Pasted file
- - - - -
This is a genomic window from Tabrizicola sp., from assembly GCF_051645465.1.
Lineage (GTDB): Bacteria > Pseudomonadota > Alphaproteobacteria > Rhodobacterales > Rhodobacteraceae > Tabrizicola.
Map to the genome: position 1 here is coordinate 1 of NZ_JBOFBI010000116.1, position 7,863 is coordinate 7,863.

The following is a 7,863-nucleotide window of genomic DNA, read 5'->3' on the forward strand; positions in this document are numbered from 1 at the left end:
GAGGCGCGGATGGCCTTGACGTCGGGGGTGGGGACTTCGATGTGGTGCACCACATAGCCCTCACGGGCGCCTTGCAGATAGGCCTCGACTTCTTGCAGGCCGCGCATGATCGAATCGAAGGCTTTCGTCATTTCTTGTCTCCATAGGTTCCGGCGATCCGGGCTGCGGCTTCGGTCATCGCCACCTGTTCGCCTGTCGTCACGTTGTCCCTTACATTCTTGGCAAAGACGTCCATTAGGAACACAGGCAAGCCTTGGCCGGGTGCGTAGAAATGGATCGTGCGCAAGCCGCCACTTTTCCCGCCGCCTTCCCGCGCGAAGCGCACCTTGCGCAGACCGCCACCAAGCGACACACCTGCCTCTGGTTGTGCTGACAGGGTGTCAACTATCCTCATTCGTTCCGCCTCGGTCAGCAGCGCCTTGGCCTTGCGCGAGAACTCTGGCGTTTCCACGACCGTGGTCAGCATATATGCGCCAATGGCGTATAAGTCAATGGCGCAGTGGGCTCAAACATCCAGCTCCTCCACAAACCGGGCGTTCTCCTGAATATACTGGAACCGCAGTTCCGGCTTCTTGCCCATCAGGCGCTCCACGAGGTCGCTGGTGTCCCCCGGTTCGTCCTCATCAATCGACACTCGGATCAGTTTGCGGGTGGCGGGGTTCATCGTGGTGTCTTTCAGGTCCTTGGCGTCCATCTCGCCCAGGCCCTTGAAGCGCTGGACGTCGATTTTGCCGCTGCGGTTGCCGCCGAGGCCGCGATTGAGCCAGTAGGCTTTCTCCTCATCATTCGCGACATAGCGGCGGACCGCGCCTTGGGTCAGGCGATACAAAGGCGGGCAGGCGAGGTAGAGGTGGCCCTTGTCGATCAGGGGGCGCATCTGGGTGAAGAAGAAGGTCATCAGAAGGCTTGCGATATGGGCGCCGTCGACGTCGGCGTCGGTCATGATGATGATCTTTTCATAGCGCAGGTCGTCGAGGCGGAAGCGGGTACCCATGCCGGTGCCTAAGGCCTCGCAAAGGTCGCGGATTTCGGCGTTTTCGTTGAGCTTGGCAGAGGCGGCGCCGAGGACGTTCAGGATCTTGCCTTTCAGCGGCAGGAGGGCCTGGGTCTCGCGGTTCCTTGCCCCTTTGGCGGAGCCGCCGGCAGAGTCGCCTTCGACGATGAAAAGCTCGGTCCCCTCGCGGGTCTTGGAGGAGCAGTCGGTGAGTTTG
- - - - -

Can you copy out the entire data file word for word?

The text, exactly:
This is a genomic window from Tabrizicola sp., from assembly GCF_051645465.1.
Lineage (GTDB): Bacteria > Pseudomonadota > Alphaproteobacteria > Rhodobacterales > Rhodobacteraceae > Tabrizicola.
Map to the genome: position 1 here is coordinate 1 of NZ_JBOFBI010000116.1, position 7,863 is coordinate 7,863.

The following is a 7,863-nucleotide window of genomic DNA, read 5'->3' on the forward strand; positions in this document are numbered from 1 at the left end:
GAGGCGCGGATGGCCTTGACGTCGGGGGTGGGGACTTCGATGTGGTGCACCACATAGCCCTCACGGGCGCCTTGCAGATAGGCCTCGACTTCTTGCAGGCCGCGCATGATCGAATCGAAGGCTTTCGTCATTTCTTGTCTCCATAGGTTCCGGCGATCCGGGCTGCGGCTTCGGTCATCGCCACCTGTTCGCCTGTCGTCACGTTGTCCCTTACATTCTTGGCAAAGACGTCCATTAGGAACACAGGCAAGCCTTGGCCGGGTGCGTAGAAATGGATCGTGCGCAAGCCGCCACTTTTCCCGCCGCCTTCCCGCGCGAAGCGCACCTTGCGCAGACCGCCACCAAGCGACACACCTGCCTCTGGTTGTGCTGACAGGGTGTCAACTATCCTCATTCGTTCCGCCTCGGTCAGCAGCGCCTTGGCCTTGCGCGAGAACTCTGGCGTTTCCACGACCGTGGTCAGCATATATGCGCCAATGGCGTATAAGTCAATGGCGCAGTGGGCTCAAACATCCAGCTCCTCCACAAACCGGGCGTTCTCCTGAATATACTGGAACCGCAGTTCCGGCTTCTTGCCCATCAGGCGCTCCACGAGGTCGCTGGTGTCCCCCGGTTCGTCCTCATCAATCGACACTCGGATCAGTTTGCGGGTGGCGGGGTTCATCGTGGTGTCTTTCAGGTCCTTGGCGTCCATCTCGCCCAGGCCCTTGAAGCGCTGGACGTCGATTTTGCCGCTGCGGTTGCCGCCGAGGCCGCGATTGAGCCAGTAGGCTTTCTCCTCATCATTCGCGACATAGCGGCGGACCGCGCCTTGGGTCAGGCGATACAAAGGCGGGCAGGCGAGGTAGAGGTGGCCCTTGTCGATCAGGGGGCGCATCTGGGTGAAGAAGAAGGTCATCAGAAGGCTTGCGATATGGGCGCCGTCGACGTCGGCGTCGGTCATGATGATGATCTTTTCATAGCGCAGGTCGTCGAGGCGGAAGCGGGTACCCATGCCGGTGCCTAAGGCCTCGCAAAGGTCGCGGATTTCGGCGTTTTCGTTGAGCTTGGCAGAGGCGGCGCCGAGGACGTTCAGGATCTTGCCTTTCAGCGGCAGGAGGGCCTGGGTCTCGCGGTTCCTTGCCCCTTTGGCGGAGCCGCCGGCAGAGTCGCCTTCGACGATGAAAAGCTCGGTCCCCTCGCGGGTCTTGGAGGAGCAGTCGGTGAGTTTG